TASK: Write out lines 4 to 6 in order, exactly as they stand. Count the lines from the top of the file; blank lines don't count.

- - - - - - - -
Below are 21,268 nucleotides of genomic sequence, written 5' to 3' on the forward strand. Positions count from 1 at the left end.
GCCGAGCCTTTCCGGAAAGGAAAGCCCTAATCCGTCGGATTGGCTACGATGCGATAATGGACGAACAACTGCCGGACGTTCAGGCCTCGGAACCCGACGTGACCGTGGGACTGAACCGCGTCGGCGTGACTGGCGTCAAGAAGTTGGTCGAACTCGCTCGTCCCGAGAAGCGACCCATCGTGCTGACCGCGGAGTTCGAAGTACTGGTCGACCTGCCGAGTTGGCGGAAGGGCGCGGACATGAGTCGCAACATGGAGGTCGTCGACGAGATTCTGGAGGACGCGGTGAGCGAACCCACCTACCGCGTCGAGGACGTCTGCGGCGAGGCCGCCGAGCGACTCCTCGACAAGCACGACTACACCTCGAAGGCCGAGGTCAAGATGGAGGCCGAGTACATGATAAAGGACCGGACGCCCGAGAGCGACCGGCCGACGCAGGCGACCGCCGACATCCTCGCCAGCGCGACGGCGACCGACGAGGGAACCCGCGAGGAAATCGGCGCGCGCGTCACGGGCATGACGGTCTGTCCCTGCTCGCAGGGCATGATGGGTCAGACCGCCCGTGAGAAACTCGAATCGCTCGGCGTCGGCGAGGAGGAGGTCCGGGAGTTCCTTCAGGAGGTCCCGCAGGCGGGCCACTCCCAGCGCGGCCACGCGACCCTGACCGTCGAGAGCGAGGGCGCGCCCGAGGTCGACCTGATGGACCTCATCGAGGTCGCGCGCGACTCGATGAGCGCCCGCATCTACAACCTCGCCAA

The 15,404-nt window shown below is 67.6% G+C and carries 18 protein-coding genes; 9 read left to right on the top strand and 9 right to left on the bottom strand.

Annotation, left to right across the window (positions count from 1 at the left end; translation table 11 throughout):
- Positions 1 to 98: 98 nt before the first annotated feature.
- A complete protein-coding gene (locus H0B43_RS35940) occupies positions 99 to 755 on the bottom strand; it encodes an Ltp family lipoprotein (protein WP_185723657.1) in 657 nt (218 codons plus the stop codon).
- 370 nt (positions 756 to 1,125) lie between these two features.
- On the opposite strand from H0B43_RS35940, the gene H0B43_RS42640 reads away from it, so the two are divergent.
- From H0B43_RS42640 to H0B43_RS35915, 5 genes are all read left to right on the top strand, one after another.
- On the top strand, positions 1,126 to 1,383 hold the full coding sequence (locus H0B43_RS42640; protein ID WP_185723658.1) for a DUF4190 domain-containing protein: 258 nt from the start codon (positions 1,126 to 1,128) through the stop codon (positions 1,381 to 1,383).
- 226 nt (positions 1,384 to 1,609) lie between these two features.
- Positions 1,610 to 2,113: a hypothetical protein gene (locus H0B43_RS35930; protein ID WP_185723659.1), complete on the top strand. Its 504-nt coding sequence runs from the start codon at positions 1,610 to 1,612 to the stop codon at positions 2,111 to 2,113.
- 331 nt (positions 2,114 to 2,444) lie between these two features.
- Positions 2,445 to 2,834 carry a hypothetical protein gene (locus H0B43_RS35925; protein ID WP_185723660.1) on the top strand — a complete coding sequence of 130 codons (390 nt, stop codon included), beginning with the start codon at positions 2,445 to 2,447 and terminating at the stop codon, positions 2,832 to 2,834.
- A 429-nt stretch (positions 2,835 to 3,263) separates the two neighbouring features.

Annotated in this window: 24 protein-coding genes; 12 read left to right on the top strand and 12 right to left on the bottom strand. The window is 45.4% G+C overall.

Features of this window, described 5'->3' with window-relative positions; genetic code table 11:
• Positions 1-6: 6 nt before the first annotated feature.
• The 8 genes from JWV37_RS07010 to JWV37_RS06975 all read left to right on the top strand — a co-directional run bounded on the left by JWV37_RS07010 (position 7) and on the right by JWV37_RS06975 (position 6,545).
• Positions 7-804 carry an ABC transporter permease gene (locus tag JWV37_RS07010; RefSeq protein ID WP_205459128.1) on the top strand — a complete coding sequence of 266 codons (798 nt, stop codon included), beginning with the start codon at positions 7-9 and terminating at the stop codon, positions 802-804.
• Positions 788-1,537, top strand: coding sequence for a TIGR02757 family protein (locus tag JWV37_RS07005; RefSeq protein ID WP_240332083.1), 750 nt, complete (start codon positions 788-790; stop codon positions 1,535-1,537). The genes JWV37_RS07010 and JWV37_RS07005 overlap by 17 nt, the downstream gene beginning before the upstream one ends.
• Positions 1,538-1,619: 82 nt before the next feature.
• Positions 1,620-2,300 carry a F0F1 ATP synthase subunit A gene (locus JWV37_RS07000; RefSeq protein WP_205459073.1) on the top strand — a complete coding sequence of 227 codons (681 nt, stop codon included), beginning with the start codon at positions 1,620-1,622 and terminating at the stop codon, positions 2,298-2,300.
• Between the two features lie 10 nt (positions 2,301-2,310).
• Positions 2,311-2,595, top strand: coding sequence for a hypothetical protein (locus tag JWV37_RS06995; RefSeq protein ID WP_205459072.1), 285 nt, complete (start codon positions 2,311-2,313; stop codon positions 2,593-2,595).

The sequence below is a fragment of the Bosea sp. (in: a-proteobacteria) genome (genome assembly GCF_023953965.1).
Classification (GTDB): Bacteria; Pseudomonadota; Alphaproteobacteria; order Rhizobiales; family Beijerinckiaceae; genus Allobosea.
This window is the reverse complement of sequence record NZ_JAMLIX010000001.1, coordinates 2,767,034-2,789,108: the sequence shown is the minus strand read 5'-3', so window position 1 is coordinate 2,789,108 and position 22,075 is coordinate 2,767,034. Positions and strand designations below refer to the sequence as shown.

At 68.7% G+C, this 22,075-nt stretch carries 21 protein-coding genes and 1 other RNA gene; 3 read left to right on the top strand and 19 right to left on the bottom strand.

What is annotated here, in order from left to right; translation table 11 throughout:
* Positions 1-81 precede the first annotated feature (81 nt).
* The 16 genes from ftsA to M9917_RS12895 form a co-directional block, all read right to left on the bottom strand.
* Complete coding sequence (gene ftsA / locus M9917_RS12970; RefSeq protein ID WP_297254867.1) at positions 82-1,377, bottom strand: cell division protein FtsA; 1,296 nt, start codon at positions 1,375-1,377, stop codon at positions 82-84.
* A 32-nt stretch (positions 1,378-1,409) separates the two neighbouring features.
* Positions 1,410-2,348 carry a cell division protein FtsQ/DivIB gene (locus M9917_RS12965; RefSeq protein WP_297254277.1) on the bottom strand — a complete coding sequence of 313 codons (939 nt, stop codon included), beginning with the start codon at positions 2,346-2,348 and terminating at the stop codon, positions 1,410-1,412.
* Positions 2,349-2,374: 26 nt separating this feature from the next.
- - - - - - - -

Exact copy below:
Annotation, left to right across the window (positions count from 1 at the left end; translation table 11 throughout):
- Positions 1 to 98: 98 nt before the first annotated feature.
- A complete protein-coding gene (locus H0B43_RS35940) occupies positions 99 to 755 on the bottom strand; it encodes an Ltp family lipoprotein (protein WP_185723657.1) in 657 nt (218 codons plus the stop codon).